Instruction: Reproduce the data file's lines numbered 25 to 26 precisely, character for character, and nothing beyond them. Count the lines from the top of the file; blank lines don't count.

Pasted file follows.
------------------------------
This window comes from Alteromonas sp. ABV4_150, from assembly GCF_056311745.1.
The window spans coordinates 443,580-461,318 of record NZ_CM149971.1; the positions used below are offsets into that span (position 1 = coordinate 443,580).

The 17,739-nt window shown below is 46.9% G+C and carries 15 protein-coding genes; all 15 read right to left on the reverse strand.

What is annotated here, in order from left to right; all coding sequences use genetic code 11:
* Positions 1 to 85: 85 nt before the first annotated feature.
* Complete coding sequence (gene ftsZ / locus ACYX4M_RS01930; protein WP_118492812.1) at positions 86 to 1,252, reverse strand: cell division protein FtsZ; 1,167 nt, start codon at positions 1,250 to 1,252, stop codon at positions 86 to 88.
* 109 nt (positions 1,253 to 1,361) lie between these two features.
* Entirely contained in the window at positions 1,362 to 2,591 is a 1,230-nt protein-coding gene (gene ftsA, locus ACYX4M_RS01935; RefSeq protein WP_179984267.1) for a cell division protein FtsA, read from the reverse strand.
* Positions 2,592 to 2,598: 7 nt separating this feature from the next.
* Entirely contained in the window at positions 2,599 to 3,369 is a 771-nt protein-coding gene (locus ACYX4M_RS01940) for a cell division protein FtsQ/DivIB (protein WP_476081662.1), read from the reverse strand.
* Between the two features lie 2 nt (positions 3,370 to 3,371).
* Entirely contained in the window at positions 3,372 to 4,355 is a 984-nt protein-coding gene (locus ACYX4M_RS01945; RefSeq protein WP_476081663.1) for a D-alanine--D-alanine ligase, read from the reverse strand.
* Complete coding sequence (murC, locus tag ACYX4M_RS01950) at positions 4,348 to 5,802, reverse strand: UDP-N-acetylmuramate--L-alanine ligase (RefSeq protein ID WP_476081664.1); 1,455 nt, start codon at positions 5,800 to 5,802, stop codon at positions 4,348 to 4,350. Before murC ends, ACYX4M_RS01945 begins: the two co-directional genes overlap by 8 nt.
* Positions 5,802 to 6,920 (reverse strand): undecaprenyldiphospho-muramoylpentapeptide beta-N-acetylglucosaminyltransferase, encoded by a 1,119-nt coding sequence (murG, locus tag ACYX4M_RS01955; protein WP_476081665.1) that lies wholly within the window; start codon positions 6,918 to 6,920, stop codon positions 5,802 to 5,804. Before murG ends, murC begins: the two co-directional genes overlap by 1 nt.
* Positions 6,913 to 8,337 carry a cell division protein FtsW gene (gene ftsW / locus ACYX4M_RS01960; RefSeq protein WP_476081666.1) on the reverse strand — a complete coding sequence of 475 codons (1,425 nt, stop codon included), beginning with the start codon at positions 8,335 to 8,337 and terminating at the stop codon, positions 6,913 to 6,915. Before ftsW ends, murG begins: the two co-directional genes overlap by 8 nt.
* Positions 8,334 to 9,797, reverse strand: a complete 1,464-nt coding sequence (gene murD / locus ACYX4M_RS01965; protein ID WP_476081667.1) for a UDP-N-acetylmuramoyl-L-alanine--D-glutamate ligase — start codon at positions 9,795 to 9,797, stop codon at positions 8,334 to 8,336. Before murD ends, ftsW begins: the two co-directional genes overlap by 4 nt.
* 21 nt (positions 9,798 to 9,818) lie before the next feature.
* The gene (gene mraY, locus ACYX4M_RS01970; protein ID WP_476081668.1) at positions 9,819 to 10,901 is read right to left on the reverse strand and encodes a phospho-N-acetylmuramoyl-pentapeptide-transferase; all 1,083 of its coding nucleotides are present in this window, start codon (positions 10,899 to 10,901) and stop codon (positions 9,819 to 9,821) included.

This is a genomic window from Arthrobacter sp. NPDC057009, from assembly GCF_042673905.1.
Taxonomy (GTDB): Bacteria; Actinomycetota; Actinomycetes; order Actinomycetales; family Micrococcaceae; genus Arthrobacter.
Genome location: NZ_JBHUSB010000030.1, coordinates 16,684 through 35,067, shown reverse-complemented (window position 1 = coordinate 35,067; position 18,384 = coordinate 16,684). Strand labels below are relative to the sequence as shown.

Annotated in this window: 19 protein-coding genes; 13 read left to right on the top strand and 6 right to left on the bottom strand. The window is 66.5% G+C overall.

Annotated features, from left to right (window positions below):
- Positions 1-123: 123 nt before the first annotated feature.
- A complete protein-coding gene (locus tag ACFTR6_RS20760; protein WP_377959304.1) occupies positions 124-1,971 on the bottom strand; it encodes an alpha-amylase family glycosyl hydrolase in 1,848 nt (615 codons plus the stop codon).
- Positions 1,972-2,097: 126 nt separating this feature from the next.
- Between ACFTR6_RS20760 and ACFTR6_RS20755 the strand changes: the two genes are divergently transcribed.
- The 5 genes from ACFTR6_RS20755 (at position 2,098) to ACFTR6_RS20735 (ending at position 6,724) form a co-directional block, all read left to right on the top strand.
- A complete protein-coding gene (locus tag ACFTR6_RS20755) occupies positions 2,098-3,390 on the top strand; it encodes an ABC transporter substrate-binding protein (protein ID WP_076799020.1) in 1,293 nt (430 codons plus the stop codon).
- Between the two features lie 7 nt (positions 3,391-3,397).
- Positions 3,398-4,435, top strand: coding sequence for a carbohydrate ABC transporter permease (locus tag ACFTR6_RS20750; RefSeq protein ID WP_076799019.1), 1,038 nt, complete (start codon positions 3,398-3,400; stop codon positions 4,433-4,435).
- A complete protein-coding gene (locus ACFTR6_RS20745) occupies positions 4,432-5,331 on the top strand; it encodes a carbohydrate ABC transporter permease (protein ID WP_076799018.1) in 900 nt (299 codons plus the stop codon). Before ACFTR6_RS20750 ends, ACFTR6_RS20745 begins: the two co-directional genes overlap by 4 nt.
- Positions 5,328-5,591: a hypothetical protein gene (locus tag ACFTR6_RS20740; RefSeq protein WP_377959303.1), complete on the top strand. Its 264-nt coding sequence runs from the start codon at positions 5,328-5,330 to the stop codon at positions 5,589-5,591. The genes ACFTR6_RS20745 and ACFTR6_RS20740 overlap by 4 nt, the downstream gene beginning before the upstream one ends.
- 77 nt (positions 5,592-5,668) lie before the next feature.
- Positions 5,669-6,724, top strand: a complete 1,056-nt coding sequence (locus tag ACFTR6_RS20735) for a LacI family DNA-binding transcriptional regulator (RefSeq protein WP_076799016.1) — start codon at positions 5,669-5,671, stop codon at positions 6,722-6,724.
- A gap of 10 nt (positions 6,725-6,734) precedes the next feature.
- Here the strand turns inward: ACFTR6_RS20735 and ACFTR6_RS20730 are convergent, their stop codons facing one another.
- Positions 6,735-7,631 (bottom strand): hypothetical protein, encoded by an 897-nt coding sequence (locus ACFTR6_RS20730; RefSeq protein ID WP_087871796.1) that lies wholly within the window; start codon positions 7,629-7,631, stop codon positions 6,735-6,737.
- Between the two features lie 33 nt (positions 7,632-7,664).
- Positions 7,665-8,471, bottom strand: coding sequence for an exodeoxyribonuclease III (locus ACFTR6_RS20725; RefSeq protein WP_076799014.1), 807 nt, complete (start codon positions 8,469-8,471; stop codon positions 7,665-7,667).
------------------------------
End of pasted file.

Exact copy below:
- A complete protein-coding gene (locus tag ACFTR6_RS20760; protein WP_377959304.1) occupies positions 124-1,971 on the bottom strand; it encodes an alpha-amylase family glycosyl hydrolase in 1,848 nt (615 codons plus the stop codon).
- Positions 1,972-2,097: 126 nt separating this feature from the next.